Kidney Stones Surgical Treatment

Kidney Stones Surgical Treatment

Overview of Kidney Stones Surgical Treatment

There are four types of kidney stones surgical treatments that may be done if you are experiencing kidney stones. Kidney stones are typically hard deposits that are made of calcium and are found in the kidneys. In some cases, kidney stones are too large to be passed without surgery. To decide which procedure will be right for you, then you will need to schedule a consultation with our physicians.

What are Kidney Stones?

Kidney stones are made from calcium or waste products. They are hard deposits that start small and will grow bigger as more minerals stick to them. Most of the time, kidney stones will pass on their own, but sometimes they are too large to pass without treatment. They can be painful and they may need surgery to be removed. You will be recommended for surgery if the stone is too large, too painful, the stone blocks the urine, or if you have recently had urinary tract infections because of it.

Types of Kidney Stones Surgical Treatments

There are four main surgical treatments for kidney stones that may be recommended for you. These include:

  • Ureteroscopy
  • Shock wave lithotripsy
  • Open surgery
  • Percutaneous nephrolithotomy or percutaneous nephrolithotripsy

Ureteroscopy

Ureteroscopy is a procedure that helps to treat the stones that are found in the kidneys and the ureters. Your physician will use a thin and flexible scope to look for and remove the stones in the bladder, ureter, and the kidneys. A small basket is used to remove the stones or a laser will be used to break up larger stones. There are no incisions that are made into the skin. You will be asleep for this procedure and will be able to go home the same day as this procedure. A stent may be placed in the ureter to aid in draining urine from the kidney into the bladder. You will need to go for a follow-up for ten days after surgery to have the stent removed. There are no real risks with this procedure. In rare cases, you may experience bleeding, infection, or narrowing of the ureter.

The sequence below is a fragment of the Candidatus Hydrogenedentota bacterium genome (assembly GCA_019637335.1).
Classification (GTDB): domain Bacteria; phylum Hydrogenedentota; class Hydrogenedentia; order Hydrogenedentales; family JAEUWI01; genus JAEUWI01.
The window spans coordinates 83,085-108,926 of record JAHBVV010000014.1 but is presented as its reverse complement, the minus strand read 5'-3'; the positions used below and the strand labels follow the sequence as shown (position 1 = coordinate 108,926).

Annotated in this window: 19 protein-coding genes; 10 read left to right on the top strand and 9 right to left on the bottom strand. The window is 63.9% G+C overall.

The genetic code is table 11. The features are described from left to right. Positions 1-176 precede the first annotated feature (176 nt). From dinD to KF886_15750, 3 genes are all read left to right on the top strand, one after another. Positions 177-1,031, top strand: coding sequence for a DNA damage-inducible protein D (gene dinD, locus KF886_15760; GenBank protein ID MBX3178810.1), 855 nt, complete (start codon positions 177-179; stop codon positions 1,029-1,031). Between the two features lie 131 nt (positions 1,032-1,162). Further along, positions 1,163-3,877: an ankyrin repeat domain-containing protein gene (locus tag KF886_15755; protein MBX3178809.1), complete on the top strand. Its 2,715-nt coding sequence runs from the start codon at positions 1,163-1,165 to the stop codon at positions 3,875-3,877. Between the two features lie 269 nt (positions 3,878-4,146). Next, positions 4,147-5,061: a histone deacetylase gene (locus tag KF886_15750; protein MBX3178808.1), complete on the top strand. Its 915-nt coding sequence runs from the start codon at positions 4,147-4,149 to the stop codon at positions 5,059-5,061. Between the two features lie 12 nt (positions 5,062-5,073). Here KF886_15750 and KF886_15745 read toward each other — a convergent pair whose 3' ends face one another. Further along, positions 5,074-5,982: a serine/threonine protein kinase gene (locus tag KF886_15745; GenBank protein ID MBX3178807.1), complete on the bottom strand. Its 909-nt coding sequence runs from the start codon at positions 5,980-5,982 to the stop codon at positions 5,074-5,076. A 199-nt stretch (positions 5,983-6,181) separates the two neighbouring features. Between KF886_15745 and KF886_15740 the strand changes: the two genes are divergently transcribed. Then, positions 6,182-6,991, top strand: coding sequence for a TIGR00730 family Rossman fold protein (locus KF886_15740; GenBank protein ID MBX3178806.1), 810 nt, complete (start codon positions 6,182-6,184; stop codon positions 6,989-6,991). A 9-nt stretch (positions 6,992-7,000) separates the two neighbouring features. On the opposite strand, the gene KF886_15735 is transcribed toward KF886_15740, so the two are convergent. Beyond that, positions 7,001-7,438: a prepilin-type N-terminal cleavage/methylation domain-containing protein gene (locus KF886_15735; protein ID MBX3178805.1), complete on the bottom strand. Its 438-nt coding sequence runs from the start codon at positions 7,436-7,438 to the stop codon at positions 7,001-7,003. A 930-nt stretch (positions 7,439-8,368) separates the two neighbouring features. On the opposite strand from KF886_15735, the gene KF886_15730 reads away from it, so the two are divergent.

Open Surgery

Open surgery is rarely done for kidney stones, but it may be done if the kidney stone is very large or cannot be removed or crushed. This is typically done if other treatments have not been successful. This is a good option if the stones are stuck in the ureter, you are in severe pain, bleeding, or have an infection. During this procedure, you will be unconscious. The physician will make a cut into the side of the kidney and the stone will be removed through the opening. A stent will be placed to aid in draining the urine. You may be put into the hospital for a couple of days.

Percutaneous Nephrolithotomy or Percutaneous Nephrolithotripsy

If your stone is too large or if lithotripsy has been unsuccessful, then this surgery is typically the next option. PCNL uses a small tube to reach the stone and to break it up through high-frequency sound waves. You will not be awake during this procedure. Your physician will make a small cut in the back or side and a thin scope will be placed into the hole. There are two options for this type of surgery. Nephrolithotomy is where the physician removes the stone through the tube. Nephrolithotripsy is where the physician will use the sound waves or a laser to break the stone up and then will vacuum it through a suction machine. This procedure will last from 20-45 minutes. You will stay in the hospital for about two days. A stent will be placed to drain the urine. Your physician will recommend an x-ray or ultrasound a couple of weeks after surgery to see if there are any stones left. Some of the kidney stones may be sent to testing to see what they are made of. The risks from this include infection, bleeding, or damage to the kidneys.

Which Surgery is Right for You?

You will want to talk to your physician about what procedure will be right for you. Speak with your physician about your symptoms and what your concerns are. Once you have discussed what you are experiencing, you can work through the advantages and disadvantages of each of the procedures to see which one will be right for you. Ask your physician about anything that you are worried about, such as side effects from the various surgeries and if you are likely to have to repeat certain procedures.

Request An Appointment

To request an appointment with Urology, call 251-343-9090. To request an appointment with Radiation Oncology, call 251-414-5665.

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